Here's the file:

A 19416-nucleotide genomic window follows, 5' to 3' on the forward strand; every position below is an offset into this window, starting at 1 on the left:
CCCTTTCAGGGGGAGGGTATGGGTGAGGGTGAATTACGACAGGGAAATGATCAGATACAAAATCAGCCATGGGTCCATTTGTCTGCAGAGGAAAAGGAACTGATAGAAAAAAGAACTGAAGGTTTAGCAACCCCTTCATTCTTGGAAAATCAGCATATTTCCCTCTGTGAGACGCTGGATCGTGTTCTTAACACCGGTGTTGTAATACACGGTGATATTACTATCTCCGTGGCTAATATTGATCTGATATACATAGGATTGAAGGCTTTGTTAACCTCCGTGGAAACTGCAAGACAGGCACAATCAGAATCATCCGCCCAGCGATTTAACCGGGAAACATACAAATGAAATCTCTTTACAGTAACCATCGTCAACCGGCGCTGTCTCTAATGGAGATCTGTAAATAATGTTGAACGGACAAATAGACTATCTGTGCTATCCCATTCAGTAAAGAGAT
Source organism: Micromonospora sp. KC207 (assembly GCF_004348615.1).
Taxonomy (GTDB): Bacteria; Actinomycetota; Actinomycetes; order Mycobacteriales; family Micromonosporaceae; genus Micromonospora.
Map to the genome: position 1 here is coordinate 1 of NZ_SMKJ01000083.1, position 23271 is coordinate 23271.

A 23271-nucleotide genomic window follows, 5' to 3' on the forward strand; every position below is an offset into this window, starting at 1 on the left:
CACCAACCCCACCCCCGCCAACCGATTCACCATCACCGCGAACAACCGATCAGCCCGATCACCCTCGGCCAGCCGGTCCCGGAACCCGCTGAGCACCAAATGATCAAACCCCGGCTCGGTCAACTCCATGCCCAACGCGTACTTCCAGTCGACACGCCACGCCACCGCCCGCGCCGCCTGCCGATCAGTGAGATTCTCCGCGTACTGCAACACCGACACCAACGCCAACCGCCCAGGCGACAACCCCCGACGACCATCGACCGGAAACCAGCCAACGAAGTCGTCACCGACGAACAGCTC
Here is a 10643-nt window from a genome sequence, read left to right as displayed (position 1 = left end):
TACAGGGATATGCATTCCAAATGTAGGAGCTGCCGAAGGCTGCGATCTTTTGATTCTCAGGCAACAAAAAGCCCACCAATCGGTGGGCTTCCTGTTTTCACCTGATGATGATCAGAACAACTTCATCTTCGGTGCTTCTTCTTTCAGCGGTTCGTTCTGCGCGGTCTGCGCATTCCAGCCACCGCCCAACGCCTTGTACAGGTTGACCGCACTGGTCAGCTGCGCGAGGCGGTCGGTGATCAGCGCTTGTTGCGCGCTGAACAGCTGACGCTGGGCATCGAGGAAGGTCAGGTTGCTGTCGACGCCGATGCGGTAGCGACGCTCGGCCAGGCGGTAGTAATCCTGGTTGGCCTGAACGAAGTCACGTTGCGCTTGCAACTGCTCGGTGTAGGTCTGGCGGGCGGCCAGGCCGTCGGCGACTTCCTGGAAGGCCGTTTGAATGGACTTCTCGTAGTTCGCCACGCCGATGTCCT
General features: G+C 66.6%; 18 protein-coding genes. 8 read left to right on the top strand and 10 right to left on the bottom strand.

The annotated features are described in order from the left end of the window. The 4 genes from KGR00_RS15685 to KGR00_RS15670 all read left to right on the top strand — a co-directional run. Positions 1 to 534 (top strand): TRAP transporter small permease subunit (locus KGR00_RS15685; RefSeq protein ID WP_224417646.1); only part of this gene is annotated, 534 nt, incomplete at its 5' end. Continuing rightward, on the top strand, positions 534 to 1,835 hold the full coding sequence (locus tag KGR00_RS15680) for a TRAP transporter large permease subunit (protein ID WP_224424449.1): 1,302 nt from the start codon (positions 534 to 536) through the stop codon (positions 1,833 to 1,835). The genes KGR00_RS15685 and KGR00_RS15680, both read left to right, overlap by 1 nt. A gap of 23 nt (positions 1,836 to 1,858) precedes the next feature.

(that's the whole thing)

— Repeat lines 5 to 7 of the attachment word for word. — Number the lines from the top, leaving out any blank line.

Map to the genome: position 1 here is coordinate 1 of NZ_SMKJ01000083.1, position 23271 is coordinate 23271.

A 23271-nucleotide genomic window follows, 5' to 3' on the forward strand; every position below is an offset into this window, starting at 1 on the left:
CACCAACCCCACCCCCGCCAACCGATTCACCATCACCGCGAACAACCGATCAGCCCGATCACCCTCGGCCAGCCGGTCCCGGAACCCGCTGAGCACCAAATGATCAAACCCCGGCTCGGTCAACTCCATGCCCAACGCGTACTTCCAGTCGACACGCCACGCCACCGCCCGCGCCGCCTGCCGATCAGTGAGATTCTCCGCGTACTGCAACACCGACACCAACGCCAACCGCCCAGGCGACAACCCCCGACGACCATCGACCGGAAACCAGCCAACGAAGTCGTCACCGACGAACAGCTC